The Macfarlane lab is focused on the self-assembly of nanoscopic components as a means of tuning the bulk properties of composite materials. In order to achieve this goal, we are broadly interested in the research areas of soft matter, self-assembly, nanoparticle synthesis, polymer chemistry, and biomaterials.

The nanoscale building blocks we use range from inorganic nanoparticles to synthetic polymers to biomolecules like DNA, and the materials we aim to develop possess interesting optical, chemical, electrical, and mechanical properties. The emergent properties of these structures will have significant impact in energy research via light manipulation (e.g. photonic band gaps or plasmonic metamaterials), electronic device fabrication (e.g. semiconducting substrates or data storage devices), and environmental and medical research (e.g. hydrogels for sustained drug delivery). (Click on Research Area titles for links to more detailed descriptions.)

Research Area #1: A Universal Ligand for Materials by Design

We aim to assemble inorganic nanoparticle superlattices by grafting designer polymer chains to their surfaces, then using supramolecular interactions between polymer chains to control how nanoparticles bind to one another.



Research Area #2: Matrix-Controlled Particle Assembly

In this research, we replace the traditional liquid solvents used as assembly matrices with polymer melts, where the use of a polymer-based matrix serves to both stabilize the structure once assembled and enable the synthesis of new structures that are currently unachievable.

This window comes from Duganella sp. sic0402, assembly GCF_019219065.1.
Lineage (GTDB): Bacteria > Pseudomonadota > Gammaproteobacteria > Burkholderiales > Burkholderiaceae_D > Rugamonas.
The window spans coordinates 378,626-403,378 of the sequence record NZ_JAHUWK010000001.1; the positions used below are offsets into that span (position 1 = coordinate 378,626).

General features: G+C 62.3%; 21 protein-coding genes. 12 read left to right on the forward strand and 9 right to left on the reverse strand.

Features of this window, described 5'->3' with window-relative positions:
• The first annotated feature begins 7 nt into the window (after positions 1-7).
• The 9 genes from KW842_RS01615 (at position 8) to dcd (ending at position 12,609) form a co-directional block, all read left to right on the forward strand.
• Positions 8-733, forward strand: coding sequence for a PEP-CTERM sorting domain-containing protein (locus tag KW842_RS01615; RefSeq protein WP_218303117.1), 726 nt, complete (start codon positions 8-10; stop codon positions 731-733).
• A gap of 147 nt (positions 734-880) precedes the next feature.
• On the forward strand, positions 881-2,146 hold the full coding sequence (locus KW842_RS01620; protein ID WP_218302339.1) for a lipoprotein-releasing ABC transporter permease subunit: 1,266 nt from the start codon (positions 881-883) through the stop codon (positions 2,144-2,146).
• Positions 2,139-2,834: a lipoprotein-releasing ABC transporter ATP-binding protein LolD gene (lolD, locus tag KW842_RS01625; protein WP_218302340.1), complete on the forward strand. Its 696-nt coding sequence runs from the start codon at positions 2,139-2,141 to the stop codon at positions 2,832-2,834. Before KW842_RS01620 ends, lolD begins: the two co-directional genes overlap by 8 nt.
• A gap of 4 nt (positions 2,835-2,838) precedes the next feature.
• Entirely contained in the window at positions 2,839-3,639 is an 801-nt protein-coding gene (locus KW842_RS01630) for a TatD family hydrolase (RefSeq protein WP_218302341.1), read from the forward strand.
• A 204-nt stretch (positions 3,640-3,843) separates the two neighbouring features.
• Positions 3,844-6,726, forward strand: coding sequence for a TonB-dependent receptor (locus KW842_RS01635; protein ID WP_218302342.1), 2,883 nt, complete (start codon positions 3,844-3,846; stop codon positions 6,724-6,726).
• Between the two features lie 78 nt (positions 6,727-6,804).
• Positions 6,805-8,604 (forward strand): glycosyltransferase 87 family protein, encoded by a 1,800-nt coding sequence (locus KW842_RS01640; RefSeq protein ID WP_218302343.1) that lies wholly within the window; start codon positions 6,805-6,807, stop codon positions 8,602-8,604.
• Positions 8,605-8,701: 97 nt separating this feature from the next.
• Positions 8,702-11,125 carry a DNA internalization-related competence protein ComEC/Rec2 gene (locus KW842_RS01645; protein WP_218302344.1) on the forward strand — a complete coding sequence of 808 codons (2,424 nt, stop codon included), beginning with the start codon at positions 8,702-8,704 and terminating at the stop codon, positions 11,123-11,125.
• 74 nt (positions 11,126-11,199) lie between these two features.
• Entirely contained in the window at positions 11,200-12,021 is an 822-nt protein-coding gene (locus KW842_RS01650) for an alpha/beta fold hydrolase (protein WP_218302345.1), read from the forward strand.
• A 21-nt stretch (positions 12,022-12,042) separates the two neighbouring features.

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Research Area #3: Hybrid Inorganic/Polymer Hydrogels

Composite hydrogels are synthesized from both flexible and rigid components; individual building block properties (size, shape, rigidity, etc.) are examined as a means of controlling bulk hydrogel mechanical properties for biological applications.

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Research Area #4: The Materials Science of Nanoparticles as “Programmable Atom Equivalents”

DNA-grafted particles are used to generate ordered superlattices where nanoparticle identity, crystallographic symmetry, and lattice parameters are independently controllable with nanometer-scale precision.

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